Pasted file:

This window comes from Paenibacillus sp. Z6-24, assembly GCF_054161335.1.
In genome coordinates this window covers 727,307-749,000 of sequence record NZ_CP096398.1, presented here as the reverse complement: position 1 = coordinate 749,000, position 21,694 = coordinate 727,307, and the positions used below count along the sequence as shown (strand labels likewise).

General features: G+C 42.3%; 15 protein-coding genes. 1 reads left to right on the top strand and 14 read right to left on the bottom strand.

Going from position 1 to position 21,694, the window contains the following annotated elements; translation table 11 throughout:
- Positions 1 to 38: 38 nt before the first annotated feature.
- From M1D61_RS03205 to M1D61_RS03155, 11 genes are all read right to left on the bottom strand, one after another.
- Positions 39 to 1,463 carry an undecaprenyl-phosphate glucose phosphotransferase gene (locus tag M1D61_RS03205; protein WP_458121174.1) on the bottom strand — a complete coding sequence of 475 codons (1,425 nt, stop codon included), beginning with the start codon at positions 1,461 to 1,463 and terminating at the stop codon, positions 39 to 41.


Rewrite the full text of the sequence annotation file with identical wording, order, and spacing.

This window comes from Paenibacillus sp. Z6-24, assembly GCF_054161335.1.
In genome coordinates this window covers 727,307-749,000 of sequence record NZ_CP096398.1, presented here as the reverse complement: position 1 = coordinate 749,000, position 21,694 = coordinate 727,307, and the positions used below count along the sequence as shown (strand labels likewise).

General features: G+C 42.3%; 15 protein-coding genes. 1 reads left to right on the top strand and 14 read right to left on the bottom strand.

Going from position 1 to position 21,694, the window contains the following annotated elements; translation table 11 throughout:
- Positions 1 to 38: 38 nt before the first annotated feature.
- From M1D61_RS03205 to M1D61_RS03155, 11 genes are all read right to left on the bottom strand, one after another.
- Positions 39 to 1,463 carry an undecaprenyl-phosphate glucose phosphotransferase gene (locus tag M1D61_RS03205; protein WP_458121174.1) on the bottom strand — a complete coding sequence of 475 codons (1,425 nt, stop codon included), beginning with the start codon at positions 1,461 to 1,463 and terminating at the stop codon, positions 39 to 41.